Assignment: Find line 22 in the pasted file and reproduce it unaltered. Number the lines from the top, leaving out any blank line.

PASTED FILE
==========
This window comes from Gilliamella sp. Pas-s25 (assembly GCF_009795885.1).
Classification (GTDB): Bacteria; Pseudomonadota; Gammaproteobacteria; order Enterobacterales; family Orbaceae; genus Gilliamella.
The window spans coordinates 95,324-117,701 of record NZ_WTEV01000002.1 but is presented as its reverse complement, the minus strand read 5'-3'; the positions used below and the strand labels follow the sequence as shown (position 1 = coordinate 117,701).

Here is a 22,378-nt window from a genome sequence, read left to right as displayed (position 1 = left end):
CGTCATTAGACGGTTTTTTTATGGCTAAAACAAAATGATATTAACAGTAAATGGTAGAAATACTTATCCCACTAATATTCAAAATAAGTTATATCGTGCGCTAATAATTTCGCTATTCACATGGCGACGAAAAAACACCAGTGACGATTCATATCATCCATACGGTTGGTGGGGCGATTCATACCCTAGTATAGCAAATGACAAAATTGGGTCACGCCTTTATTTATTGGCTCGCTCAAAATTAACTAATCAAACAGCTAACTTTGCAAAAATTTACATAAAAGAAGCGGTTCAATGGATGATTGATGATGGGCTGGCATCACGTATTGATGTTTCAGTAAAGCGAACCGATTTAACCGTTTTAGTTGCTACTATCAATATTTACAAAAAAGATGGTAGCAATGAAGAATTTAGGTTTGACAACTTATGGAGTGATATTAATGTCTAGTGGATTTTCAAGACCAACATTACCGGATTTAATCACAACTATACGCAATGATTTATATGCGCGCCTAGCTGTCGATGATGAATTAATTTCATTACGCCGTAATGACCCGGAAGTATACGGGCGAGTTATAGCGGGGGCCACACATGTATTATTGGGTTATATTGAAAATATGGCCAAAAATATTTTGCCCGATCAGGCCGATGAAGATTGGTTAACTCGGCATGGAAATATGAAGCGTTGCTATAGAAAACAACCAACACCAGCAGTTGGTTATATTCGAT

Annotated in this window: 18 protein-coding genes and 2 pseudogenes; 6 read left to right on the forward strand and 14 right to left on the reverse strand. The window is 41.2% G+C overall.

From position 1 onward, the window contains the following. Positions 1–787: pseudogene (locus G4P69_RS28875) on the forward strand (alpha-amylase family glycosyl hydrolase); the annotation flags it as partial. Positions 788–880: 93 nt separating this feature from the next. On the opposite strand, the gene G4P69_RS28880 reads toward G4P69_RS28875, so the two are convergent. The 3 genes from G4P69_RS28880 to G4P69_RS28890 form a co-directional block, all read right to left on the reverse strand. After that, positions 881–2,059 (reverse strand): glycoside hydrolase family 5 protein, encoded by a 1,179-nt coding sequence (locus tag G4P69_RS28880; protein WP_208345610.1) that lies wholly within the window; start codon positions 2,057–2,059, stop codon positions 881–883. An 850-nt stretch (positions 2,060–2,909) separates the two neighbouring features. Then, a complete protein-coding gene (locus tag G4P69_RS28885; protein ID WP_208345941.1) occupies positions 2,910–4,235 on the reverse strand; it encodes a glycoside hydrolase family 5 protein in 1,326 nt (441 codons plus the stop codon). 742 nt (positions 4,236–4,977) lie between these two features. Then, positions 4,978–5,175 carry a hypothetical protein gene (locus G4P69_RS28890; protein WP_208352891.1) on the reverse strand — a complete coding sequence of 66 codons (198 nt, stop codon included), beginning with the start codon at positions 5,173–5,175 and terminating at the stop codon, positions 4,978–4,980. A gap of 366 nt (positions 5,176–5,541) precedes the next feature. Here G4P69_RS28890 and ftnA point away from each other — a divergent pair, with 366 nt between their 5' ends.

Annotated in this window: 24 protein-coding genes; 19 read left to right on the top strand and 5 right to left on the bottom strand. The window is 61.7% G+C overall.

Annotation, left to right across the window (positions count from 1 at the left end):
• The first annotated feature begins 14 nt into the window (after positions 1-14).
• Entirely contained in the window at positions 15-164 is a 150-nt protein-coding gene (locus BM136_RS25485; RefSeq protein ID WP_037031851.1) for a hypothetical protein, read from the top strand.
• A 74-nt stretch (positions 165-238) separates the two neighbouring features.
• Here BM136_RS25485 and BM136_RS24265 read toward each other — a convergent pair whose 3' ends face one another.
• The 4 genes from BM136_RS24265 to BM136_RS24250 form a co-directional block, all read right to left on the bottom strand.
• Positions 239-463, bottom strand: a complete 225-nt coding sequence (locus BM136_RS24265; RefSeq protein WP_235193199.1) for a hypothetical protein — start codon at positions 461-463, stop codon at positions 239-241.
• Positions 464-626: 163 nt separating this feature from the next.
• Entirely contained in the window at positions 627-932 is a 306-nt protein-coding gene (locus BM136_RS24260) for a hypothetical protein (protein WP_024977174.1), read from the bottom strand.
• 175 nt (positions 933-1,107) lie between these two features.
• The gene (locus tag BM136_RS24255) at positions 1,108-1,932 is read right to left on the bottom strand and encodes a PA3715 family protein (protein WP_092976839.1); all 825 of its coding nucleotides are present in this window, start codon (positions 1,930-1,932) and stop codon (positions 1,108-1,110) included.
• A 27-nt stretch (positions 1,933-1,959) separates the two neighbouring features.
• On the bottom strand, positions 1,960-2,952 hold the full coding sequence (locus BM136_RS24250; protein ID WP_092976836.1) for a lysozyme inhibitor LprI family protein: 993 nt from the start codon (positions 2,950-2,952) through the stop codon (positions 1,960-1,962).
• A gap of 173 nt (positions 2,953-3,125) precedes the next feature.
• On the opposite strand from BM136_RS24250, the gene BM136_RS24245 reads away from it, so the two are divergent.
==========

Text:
• A gap of 173 nt (positions 2,953-3,125) precedes the next feature.